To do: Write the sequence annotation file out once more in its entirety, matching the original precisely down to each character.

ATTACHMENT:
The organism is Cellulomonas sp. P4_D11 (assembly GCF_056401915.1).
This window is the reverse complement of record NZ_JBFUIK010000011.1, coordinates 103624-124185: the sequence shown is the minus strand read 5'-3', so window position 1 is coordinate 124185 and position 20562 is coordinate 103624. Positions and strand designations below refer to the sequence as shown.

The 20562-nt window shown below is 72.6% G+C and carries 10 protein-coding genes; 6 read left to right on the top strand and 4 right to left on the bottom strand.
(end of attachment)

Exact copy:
The organism is Cellulomonas sp. P4_D11 (assembly GCF_056401915.1).
This window is the reverse complement of record NZ_JBFUIK010000011.1, coordinates 103624-124185: the sequence shown is the minus strand read 5'-3', so window position 1 is coordinate 124185 and position 20562 is coordinate 103624. Positions and strand designations below refer to the sequence as shown.

The 20562-nt window shown below is 72.6% G+C and carries 10 protein-coding genes; 6 read left to right on the top strand and 4 right to left on the bottom strand.